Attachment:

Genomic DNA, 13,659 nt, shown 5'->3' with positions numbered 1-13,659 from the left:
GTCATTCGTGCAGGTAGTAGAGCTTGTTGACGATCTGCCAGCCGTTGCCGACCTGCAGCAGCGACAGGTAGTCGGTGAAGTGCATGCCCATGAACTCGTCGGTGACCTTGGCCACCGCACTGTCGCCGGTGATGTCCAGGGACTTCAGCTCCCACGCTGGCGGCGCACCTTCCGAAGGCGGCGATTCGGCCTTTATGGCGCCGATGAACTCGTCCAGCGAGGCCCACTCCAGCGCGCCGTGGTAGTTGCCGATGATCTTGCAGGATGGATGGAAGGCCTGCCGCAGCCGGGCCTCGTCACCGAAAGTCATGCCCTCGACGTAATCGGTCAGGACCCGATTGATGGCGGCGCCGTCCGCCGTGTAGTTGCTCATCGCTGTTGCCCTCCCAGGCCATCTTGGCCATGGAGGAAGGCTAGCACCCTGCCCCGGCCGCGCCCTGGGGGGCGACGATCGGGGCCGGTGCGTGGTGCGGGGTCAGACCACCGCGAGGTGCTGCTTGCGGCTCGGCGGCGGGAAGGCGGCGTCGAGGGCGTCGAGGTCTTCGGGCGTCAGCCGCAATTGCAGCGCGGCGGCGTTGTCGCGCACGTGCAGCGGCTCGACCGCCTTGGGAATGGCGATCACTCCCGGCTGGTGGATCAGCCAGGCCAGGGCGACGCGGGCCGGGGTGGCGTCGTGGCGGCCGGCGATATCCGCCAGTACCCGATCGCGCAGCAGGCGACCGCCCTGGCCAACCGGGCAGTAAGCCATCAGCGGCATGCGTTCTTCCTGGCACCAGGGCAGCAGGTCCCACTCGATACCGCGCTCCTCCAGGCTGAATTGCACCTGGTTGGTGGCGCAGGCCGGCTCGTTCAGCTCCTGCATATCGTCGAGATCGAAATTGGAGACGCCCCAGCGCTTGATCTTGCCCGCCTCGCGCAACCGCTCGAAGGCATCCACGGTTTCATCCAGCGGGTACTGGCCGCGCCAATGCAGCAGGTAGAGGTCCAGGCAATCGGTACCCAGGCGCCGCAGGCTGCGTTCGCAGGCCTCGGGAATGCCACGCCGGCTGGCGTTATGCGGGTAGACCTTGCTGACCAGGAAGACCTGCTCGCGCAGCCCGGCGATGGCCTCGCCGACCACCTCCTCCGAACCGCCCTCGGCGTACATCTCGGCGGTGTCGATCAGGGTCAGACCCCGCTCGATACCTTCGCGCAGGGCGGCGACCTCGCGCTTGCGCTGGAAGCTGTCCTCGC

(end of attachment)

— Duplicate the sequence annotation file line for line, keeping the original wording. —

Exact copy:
Genomic DNA, 13,659 nt, shown 5'->3' with positions numbered 1-13,659 from the left:
GTCATTCGTGCAGGTAGTAGAGCTTGTTGACGATCTGCCAGCCGTTGCCGACCTGCAGCAGCGACAGGTAGTCGGTGAAGTGCATGCCCATGAACTCGTCGGTGACCTTGGCCACCGCACTGTCGCCGGTGATGTCCAGGGACTTCAGCTCCCACGCTGGCGGCGCACCTTCCGAAGGCGGCGATTCGGCCTTTATGGCGCCGATGAACTCGTCCAGCGAGGCCCACTCCAGCGCGCCGTGGTAGTTGCCGATGATCTTGCAGGATGGATGGAAGGCCTGCCGCAGCCGGGCCTCGTCACCGAAAGTCATGCCCTCGACGTAATCGGTCAGGACCCGATTGATGGCGGCGCCGTCCGCCGTGTAGTTGCTCATCGCTGTTGCCCTCCCAGGCCATCTTGGCCATGGAGGAAGGCTAGCACCCTGCCCCGGCCGCGCCCTGGGGGGCGACGATCGGGGCCGGTGCGTGGTGCGGGGTCAGACCACCGCGAGGTGCTGCTTGCGGCTCGGCGGCGGGAAGGCGGCGTCGAGGGCGTCGAGGTCTTCGGGCGTCAGCCGCAATTGCAGCGCGGCGGCGTTGTCGCGCACGTGCAGCGGCTCGACCGCCTTGGGAATGGCGATCACTCCCGGCTGGTGGATCAGCCAGGCCAGGGCGACGCGGGCCGGGGTGGCGTCGTGGCGGCCGGCGATATCCGCCAGTACCCGATCGCGCAGCAGGCGACCGCCCTGGCCAACCGGGCAGTAAGCCATCAGCGGCATGCGTTCTTCCTGGCACCAGGGCAGCAGGTCCCACTCGATACCGCGCTCCTCCAGGCTGAATTGCACCTGGTTGGTGGCGCAGGCCGGCTCGTTCAGCTCCTGCATATCGTCGAGATCGAAATTGGAGACGCCCCAGCGCTTGATCTTGCCCGCCTCGCGCAACCGCTCGAAGGCATCCACGGTTTCATCCAGCGGGTACTGGCCGCGCCAATGCAGCAGGTAGAGGTCCAGGCAATCGGTACCCAGGCGCCGCAGGCTGCGTTCGCAGGCCTCGGGAATGCCACGCCGGCTGGCGTTATGCGGGTAGACCTTGCTGACCAGGAAGACCTGCTCGCGCAGCCCGGCGATGGCCTCGCCGACCACCTCCTCCGAACCGCCCTCGGCGTACATCTCGGCGGTGTCGATCAGGGTCAGACCCCGCTCGATACCTTCGCGCAGGGCGGCGACCTCGCGCTTGCGCTGGAAGCTGTCCTCGC